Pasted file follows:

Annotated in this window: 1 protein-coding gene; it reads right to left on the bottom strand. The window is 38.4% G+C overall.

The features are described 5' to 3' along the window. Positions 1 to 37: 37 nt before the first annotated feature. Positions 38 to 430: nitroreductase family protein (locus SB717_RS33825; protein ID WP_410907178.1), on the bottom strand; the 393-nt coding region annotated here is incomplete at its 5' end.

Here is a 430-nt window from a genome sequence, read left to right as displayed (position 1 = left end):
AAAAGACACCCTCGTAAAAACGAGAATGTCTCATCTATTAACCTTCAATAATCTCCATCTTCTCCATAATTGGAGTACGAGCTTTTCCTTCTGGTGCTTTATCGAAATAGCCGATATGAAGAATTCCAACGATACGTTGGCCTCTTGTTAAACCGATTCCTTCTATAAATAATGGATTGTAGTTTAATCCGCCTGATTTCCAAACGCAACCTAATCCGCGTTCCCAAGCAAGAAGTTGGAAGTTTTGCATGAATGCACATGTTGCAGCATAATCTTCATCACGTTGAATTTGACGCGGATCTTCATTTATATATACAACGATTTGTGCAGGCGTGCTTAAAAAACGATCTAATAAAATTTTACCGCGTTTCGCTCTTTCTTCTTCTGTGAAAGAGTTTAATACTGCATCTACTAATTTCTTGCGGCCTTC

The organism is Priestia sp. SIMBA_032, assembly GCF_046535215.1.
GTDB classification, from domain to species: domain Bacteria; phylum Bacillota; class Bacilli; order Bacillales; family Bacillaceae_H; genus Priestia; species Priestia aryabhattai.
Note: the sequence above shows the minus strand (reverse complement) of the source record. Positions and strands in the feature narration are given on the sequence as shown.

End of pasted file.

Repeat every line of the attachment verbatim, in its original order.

Annotated in this window: 1 protein-coding gene; it reads right to left on the bottom strand. The window is 38.4% G+C overall.

The features are described 5' to 3' along the window. Positions 1 to 37: 37 nt before the first annotated feature. Positions 38 to 430: nitroreductase family protein (locus SB717_RS33825; protein ID WP_410907178.1), on the bottom strand; the 393-nt coding region annotated here is incomplete at its 5' end.

Here is a 430-nt window from a genome sequence, read left to right as displayed (position 1 = left end):
AAAAGACACCCTCGTAAAAACGAGAATGTCTCATCTATTAACCTTCAATAATCTCCATCTTCTCCATAATTGGAGTACGAGCTTTTCCTTCTGGTGCTTTATCGAAATAGCCGATATGAAGAATTCCAACGATACGTTGGCCTCTTGTTAAACCGATTCCTTCTATAAATAATGGATTGTAGTTTAATCCGCCTGATTTCCAAACGCAACCTAATCCGCGTTCCCAAGCAAGAAGTTGGAAGTTTTGCATGAATGCACATGTTGCAGCATAATCTTCATCACGTTGAATTTGACGCGGATCTTCATTTATATATACAACGATTTGTGCAGGCGTGCTTAAAAAACGATCTAATAAAATTTTACCGCGTTTCGCTCTTTCTTCTTCTGTGAAAGAGTTTAATACTGCATCTACTAATTTCTTGCGGCCTTC

The organism is Priestia sp. SIMBA_032, assembly GCF_046535215.1.
GTDB classification, from domain to species: domain Bacteria; phylum Bacillota; class Bacilli; order Bacillales; family Bacillaceae_H; genus Priestia; species Priestia aryabhattai.
Note: the sequence above shows the minus strand (reverse complement) of the source record. Positions and strands in the feature narration are given on the sequence as shown.